Dozens upon dozens of missiles take flight.
For years, the world had heard warnings, but most doubted the day would ever come. Most fall before allied defenses, but one missile finds its mark — it’s the one that matters most. In a flash, hundreds of thousands, if not millions of people perish.
(This first appeared in The Daily Caller here.)
Would North Korea fire off a nuclear weapon? No one knows for certain, but what we do know is that the above scenario is exactly what an aggressive and increasingly-powerful North Korea has been threatening for decades. While the reclusive regime may have previously lacked the necessary weaponry, the North now has the kind of capabilities to turn at least some of its threats into promises.
The U.S. and its East Asian allies have strategic defense assets in position, but war is full of uncertainties. “People think missile defenses are a magic wand. They aren’t,” Jeffrey Lewis, a renowned arms expert, told The Daily Caller News Foundation (TheDCNF).
Here’s what happens if the North pulls the trigger.
What Would Happen If A Launch Appeared Imminent?
The U.S. and its allies in the region are by no means unprepared for a North Korean nuclear attack.
The U.S. and South Korea both have preemptive strike plans for a situation in which a North Korean nuclear attack appears imminent, and while Japan is considering new options, it still relies heavily on U.S. defense.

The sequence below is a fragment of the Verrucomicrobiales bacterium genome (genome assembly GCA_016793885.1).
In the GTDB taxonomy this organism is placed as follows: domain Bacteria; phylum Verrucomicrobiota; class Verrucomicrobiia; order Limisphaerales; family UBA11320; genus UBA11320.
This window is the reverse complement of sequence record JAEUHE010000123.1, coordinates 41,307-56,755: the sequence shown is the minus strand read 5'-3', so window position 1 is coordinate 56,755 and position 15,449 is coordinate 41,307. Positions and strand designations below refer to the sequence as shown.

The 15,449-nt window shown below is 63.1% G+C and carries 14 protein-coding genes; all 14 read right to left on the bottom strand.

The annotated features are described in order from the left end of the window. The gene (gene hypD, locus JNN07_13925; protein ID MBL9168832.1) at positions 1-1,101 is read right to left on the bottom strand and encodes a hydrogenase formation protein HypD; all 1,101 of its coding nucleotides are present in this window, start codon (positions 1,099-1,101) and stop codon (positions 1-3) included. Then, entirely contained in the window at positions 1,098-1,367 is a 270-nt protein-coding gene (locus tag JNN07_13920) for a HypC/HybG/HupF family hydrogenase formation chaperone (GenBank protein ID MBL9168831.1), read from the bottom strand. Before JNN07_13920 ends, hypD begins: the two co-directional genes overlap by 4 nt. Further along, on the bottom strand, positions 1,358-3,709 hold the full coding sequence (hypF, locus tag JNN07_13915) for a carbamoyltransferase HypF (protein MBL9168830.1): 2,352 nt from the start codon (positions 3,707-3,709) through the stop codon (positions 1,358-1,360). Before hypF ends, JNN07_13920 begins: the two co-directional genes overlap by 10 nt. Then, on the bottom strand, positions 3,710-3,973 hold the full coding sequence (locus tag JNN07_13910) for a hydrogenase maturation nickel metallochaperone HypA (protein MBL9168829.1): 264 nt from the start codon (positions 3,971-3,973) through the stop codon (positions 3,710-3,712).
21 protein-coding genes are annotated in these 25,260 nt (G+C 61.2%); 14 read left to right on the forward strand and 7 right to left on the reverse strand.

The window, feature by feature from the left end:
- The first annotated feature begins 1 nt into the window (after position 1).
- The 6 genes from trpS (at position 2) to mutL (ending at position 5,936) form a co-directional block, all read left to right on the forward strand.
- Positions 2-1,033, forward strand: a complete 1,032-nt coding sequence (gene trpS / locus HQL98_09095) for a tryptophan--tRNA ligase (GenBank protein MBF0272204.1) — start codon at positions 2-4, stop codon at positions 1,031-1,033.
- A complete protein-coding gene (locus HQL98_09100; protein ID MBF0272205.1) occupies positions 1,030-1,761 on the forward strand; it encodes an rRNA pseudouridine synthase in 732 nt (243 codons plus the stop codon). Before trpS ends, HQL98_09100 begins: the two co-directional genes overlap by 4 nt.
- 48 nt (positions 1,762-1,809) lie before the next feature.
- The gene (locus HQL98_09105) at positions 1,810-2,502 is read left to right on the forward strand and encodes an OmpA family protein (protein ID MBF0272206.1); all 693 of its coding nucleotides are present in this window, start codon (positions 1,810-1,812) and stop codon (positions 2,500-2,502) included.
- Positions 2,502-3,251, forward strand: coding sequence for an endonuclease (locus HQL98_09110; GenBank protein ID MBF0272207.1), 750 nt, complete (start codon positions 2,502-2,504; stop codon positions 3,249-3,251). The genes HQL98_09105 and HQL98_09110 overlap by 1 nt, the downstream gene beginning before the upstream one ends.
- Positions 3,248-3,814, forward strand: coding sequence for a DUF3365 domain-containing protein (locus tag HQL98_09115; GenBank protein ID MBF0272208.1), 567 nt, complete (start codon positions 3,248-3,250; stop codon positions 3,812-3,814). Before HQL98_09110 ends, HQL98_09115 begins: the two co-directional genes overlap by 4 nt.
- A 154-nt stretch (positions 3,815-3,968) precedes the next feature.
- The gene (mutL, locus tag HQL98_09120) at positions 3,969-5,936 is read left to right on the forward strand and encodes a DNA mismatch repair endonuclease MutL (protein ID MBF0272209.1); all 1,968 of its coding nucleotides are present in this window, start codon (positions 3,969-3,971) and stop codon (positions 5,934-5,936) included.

South Korea has a three-stage defense system, the first stage of which is a preemptive strike option designed to eliminate the North’s offensive capabilities. The “Kill Chain” preemptive strike system detects signs of an impending nuclear missile launch and strikes the North’s nuclear weapons sites and missile bases with cruise missiles and other weaponry.
The U.S. and South Korea also have a joint response plan, Operations Plan (OPLAN) 5015.
While the specifics for OPLAN 5015 are classified, the plan is believed to consolidate previous contingency plans, specifically OPLAN 5029 (internal instability in North Korea), OPLAN 5027 (preparations for an all-out war), and a peacetime plan involving localized provocations from North Korea. OPLAN 5015 is suspected to call for preemptive strikes on the North’s essential military facilities and weapons, and possibly North Korean leadership.
In the event that a nuclear missile strike appeared imminent, allied forces might attempt to eliminate the North’s missiles at launch. Mike Mullen, the former chairman of the Joint Chiefs of Staff, said last year that the U.S. could move to “take out launch capabilities on the launchpad” if North Korea appeared poised to launch a nuclear armed-missile.
The U.S. and South Korea regularly train for such contingencies. For example, during the annual Key Resolve and Foal Eagle exercises, U.S. and South Korean troops practice a “4D” operational plan which involves preemptive military options to detect, disrupt, destroy, and defend against North Korean strikes. The focus is precision strikes on the enemy’s core military facilities and weapons systems.